You know something, writing about Dr. Strange, and actually comics in general is one of the most edifying things I can think of to share. Why is that, some of you may ask? Well, explaining it isn’t easy, but I’ll try. You see, the vast array of subject matter, the varying intensity of the stories, the mind-blowing artwork, and just the overall satisfaction of reading these great stories and then sharing them with those who might never have read them or even thought about reading them, is quite a thrill. Over the years, people have had differing opinions on comic books (speaking of those who have never read them). Most seem to think they’re for adolescents or weirdos, and just never give them a fair shake. That is nothing short of foolish, and I would guarantee that anyone that considers themselves a fan of fiction (even though most stories draw parallels to everyday events from history), would be impressed by the more complex works of the industries greats.
OK, mild diatribe over. Let us now forge our way into the past, and see the death of one of the Marvel Universe’s great characters. If you go back and read the wondrous stories of the early years, and origin of Dr. Strange, by Steve Ditko and Stan Lee, you’ll see just how much of an influence the Ancient One was on Strange. When you understand that, you’ll know how difficult it was for Strange to kill his mentor. Possessed by Shuma-Gorath, the vile creature that intends on killing Dr. Strange, and invading the universe that he and the Ancient One protect!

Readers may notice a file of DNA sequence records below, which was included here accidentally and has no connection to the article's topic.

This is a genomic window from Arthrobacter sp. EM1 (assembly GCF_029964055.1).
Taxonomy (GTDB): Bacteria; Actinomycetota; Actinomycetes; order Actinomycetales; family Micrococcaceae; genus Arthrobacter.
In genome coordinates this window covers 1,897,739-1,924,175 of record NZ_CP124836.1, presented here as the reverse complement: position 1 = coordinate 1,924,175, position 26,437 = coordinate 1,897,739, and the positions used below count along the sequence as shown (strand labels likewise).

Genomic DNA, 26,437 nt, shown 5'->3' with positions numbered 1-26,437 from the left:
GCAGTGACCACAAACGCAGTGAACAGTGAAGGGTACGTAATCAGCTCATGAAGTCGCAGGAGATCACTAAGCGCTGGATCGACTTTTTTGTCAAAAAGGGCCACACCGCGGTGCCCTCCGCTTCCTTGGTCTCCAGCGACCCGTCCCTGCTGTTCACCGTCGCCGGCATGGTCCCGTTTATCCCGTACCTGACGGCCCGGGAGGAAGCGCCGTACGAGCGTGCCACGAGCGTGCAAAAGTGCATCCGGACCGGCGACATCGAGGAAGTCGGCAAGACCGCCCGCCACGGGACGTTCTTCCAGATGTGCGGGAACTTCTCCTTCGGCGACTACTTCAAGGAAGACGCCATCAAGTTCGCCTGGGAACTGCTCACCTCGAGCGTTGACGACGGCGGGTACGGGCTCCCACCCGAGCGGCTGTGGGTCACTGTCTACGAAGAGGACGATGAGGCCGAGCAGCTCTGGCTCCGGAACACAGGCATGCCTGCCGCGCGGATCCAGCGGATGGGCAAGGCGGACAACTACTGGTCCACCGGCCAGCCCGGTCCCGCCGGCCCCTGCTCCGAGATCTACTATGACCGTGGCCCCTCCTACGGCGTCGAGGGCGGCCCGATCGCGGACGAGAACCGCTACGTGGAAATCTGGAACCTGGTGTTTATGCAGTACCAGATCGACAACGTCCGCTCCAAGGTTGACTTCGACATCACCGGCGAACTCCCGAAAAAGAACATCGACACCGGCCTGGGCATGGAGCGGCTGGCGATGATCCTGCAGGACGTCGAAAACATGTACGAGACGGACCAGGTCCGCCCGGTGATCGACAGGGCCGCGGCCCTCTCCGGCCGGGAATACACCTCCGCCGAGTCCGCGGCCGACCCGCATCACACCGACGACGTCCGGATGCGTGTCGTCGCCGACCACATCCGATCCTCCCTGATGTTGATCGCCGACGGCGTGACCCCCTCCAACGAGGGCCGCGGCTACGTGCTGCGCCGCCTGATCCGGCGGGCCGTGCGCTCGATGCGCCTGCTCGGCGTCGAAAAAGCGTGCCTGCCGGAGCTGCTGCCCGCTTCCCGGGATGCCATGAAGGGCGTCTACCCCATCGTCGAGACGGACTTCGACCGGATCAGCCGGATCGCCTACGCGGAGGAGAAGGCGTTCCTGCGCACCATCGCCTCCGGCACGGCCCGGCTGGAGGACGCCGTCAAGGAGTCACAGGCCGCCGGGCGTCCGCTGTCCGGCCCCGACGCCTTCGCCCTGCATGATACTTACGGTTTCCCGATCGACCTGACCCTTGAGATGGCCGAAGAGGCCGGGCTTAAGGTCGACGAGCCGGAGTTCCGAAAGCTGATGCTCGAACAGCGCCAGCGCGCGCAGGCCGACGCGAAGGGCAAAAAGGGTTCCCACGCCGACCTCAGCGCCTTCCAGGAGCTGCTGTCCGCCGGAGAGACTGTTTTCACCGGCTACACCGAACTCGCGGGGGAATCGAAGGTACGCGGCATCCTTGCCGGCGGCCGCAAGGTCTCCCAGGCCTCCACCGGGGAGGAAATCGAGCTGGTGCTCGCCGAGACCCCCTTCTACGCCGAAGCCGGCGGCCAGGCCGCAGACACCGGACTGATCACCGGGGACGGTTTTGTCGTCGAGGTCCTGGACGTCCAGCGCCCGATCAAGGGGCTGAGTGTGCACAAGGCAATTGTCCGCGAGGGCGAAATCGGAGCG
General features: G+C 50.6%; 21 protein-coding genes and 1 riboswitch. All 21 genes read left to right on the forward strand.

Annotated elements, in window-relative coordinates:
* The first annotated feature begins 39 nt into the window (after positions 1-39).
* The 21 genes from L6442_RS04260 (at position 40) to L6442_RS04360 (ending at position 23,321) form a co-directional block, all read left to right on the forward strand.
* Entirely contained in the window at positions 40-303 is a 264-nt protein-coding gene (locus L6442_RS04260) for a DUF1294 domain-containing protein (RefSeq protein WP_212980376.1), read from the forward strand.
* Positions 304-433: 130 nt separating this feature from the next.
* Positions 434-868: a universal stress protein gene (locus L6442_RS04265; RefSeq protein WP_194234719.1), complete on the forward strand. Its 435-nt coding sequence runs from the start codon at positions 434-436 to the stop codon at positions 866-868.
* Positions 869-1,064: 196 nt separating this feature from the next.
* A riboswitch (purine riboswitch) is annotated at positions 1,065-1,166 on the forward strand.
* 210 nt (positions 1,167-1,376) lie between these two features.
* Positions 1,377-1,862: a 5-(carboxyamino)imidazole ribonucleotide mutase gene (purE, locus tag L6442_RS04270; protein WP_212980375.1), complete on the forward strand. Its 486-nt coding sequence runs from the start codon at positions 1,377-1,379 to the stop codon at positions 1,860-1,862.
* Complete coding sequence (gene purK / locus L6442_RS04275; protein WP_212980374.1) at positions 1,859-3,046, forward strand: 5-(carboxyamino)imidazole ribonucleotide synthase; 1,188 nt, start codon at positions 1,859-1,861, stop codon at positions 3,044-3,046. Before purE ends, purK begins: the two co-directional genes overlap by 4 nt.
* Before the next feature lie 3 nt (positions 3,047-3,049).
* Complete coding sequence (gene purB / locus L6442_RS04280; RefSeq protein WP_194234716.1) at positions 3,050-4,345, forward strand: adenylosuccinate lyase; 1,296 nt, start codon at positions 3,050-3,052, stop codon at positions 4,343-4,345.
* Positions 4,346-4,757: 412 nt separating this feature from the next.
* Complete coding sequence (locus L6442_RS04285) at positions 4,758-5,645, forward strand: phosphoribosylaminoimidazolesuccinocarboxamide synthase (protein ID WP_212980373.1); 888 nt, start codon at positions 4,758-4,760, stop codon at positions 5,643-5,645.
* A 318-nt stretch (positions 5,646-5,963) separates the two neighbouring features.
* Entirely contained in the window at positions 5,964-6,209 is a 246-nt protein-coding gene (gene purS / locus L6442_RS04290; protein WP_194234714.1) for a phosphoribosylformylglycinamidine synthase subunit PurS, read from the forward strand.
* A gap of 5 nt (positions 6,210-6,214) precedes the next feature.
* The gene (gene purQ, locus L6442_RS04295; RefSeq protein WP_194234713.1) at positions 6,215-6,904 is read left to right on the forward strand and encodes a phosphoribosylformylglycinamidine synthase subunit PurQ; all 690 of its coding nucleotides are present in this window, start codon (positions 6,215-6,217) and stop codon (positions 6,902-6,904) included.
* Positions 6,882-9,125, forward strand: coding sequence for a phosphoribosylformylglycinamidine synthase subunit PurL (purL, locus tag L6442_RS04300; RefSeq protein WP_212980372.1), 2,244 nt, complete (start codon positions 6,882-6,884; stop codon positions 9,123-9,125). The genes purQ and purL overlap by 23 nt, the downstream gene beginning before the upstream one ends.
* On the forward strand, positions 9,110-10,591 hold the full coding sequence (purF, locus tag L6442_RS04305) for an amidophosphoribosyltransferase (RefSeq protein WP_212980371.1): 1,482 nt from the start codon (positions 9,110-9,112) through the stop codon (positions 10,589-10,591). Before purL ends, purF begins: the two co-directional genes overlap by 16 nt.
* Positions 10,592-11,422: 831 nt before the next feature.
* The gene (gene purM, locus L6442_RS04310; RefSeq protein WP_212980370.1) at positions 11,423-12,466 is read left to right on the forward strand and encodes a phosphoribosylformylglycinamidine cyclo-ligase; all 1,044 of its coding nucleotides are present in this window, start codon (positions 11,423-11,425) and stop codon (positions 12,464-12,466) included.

In only their second issue together, Steve Englehart and Frank Brunner show us that they mix incredibly well as a creative team. Their styles seem to be a match made in heaven. Englehart at this point had already written some great stories as only the third person to write the Avengers title (after Lee and Roy Thomas). He proved that he was more than worthy of taking the reigns of any book and either continuing the greatness or amplifying it. It’s true that these issues (as with a majority of the Bronze Age) are very trippy, and if you don’t appreciate that kind of material, you might not find these stories to your liking. With that said, these two creators (along with the Crusty Bunkers inking, John Costanza lettering, and Roy Thomas, editor) do their best to present a story that is chocked full of action, drama, and of course, magic!